media report
Subir Raha was ONGC's zest
2/2/2010  |  Business Standard

It couldn't have been more apt. The most generous tribute to former ONGC chairman Subir Raha comes from somebody with whom he had a hugely uneasy relationship. After Raha lost more-than-a-year-long battle with cancer on Monday, former petroleum minister, Mani Shankar Aiyar, said he found in Raha "a man worthy of my steel, particularly when we disagreed".

Aiyar said Raha was a "truly outstanding public sector executive" with an independent mind. Aiyar should know as he got a taste of this independent mind while dealing with Raha - something that led to the latter's exit in 2006 after just three years at the helm of ONGC. No one knows the exact reasons for the denial of extension, but it was apparently because of negative remarks on Raha's performance by the then petroleum secretary, S C Tripathi. The final straw, of course, was the TNR Rao Committee report that held the management responsible for the Bombay High fire in 2005.

What Raha brought to ONGC is the "josh, nayi umange jagane ka (the zest to light new ambitions)" - the oil exploration giant's theme song - and, perhaps, the best turnaround success story of a public sector undertaking.

Raha's admirers remember him as a man who detested sycophancy - something rare for a PSU boss. He would often recount an amusing experience of one of his seniors at Indian Oil Corporation, where he worked before joining ONGC. This particular gentleman, who was fond of fishing, was on an official trip to Haldia. At 5:30 one morning, the general manager and his deputy - both based in Haldia - arrived at the chairman's official quarters to accompany him on his fishing venture. All three got their catch within a couple of minutes, but the result was quite curious. The chairman netted the biggest fish, the general manager caught the second-biggest and his deputy the smallest.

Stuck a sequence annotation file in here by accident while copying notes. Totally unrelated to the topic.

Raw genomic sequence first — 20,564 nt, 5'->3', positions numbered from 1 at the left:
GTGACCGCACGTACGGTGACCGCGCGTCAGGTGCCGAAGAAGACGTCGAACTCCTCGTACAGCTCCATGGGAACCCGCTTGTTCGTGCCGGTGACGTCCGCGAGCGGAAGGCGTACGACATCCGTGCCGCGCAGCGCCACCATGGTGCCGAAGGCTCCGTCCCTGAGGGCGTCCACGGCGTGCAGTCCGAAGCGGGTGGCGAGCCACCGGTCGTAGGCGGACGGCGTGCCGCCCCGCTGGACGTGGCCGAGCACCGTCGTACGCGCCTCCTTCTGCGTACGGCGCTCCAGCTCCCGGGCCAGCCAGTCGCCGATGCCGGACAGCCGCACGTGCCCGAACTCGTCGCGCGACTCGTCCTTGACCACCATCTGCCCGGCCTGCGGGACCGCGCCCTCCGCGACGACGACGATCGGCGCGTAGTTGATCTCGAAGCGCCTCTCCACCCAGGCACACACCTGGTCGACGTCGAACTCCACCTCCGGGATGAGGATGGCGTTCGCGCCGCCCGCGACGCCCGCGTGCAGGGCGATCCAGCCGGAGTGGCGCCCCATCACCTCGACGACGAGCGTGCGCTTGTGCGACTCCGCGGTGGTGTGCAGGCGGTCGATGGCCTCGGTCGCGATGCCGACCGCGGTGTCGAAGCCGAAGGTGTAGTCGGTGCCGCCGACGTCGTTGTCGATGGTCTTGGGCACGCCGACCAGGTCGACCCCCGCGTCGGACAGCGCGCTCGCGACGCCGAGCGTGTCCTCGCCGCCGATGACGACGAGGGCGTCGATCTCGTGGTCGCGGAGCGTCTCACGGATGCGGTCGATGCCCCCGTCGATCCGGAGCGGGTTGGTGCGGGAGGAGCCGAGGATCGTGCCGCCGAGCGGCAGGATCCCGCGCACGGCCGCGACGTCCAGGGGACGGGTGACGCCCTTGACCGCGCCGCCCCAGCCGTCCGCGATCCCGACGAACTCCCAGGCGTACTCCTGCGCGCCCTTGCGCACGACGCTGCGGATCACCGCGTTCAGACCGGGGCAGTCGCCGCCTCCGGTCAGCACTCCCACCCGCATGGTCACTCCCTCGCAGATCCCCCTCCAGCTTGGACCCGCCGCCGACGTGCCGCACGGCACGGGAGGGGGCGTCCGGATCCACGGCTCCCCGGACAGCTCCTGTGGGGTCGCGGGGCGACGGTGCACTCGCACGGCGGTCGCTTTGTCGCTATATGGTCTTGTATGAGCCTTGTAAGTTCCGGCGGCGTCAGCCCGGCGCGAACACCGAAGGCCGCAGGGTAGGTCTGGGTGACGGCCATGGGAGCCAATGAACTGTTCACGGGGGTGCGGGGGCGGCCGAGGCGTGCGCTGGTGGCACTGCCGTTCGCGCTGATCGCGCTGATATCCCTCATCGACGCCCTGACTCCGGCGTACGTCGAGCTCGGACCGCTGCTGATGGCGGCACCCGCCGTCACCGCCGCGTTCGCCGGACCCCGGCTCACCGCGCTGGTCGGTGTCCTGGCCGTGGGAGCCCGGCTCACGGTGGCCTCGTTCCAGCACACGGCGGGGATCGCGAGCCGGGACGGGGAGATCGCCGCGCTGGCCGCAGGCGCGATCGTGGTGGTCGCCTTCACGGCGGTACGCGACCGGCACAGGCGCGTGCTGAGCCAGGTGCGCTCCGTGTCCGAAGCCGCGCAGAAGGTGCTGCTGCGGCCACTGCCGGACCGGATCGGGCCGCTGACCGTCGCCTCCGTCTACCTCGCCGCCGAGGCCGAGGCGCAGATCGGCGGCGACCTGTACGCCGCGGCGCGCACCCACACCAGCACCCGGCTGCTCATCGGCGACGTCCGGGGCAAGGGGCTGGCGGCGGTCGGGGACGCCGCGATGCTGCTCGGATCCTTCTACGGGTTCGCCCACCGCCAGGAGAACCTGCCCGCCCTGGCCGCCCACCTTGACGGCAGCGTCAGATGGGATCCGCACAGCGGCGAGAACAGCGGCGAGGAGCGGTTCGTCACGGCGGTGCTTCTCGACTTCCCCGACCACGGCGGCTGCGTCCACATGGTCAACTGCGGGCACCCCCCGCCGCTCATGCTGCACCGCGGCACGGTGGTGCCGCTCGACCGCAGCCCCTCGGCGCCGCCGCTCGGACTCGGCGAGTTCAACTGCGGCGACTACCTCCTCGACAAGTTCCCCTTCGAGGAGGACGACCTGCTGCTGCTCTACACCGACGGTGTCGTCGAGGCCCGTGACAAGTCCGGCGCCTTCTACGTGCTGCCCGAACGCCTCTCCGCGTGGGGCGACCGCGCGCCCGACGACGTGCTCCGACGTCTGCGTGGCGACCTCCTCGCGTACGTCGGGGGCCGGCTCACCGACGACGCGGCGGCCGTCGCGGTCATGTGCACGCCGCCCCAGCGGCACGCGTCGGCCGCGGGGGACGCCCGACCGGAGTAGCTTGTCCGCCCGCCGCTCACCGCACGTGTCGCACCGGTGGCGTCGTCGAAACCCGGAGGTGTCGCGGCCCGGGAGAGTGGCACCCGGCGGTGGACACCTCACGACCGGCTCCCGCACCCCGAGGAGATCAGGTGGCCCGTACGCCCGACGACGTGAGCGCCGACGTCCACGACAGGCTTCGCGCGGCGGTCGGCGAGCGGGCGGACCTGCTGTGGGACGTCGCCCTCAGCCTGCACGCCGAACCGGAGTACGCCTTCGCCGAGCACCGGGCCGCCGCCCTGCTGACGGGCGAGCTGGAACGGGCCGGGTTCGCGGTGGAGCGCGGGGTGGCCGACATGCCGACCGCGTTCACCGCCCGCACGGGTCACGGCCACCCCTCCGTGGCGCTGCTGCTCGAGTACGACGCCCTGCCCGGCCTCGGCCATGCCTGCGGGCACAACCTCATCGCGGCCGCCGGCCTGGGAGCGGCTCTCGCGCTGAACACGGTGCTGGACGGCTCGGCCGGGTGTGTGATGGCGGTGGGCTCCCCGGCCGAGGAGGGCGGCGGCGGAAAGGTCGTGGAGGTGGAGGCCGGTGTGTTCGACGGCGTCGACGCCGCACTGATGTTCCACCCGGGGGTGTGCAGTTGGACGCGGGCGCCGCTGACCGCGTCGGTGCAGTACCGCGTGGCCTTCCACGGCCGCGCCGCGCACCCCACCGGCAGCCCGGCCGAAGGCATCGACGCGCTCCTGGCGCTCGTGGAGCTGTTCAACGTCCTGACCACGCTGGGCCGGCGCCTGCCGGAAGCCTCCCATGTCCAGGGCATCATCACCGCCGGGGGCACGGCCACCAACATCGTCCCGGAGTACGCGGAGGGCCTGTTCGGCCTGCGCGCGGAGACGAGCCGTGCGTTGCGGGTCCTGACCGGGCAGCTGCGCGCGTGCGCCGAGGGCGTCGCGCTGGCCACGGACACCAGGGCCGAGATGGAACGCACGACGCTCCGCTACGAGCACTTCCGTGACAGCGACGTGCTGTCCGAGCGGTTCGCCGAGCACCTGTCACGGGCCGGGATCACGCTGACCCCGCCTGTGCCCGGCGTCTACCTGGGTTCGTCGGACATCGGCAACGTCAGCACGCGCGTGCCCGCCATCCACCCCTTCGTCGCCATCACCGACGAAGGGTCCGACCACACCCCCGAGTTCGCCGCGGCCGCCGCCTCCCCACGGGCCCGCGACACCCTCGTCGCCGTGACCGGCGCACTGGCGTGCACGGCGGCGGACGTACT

Raha, who was posted in Haldia at the time, thought it was impossible that the fish were also aware of the hierarchy of their captors, and soon discovered how the administrative manager of the Haldia office had made a perfect arrangement. He had positioned three of his lieutenants in water who did their job as instructed.

A heavy smoker - something that was responsible for cutting short his life at just 61 - Raha was known to avoid long flights even on international tours. He used to plan them in such a way that no flight time was more than four to five hours (that's the maximum he was willing to stay without smoking).

The man, who attracted extreme views during his lifetime - people either loved him or hated him - is fondly remembered by his successor R S Sharma as "a man with fire in his belly".

"Even after his exit from the company, I have been influenced by him in any decision I have taken for the company. His dynamism and aggressiveness inspire us," Sharma says.

R S Butola, who was Raha's choice for ONGC Videsh Ltd's managing director, remembers his aggression. "I remember, about seven years back, he called me up one day from the petroleum ministry and asked me to work out a proposal for the acquisition of MRPL (Mangalore Refinery), when we had no inkling of it. We collected a lot of information from the internet and our banking sources, and within a week, a proposal got materialised. I could not imagine things could move so fast." Butola was then a general manager in ONGC.

Raha's ideal vision of a corporate leader was somebody who may not be uniformly liked, but nobody should be able to point an accusing finger at his moral and professional integrity. That is certainly how he would like to be remembered.
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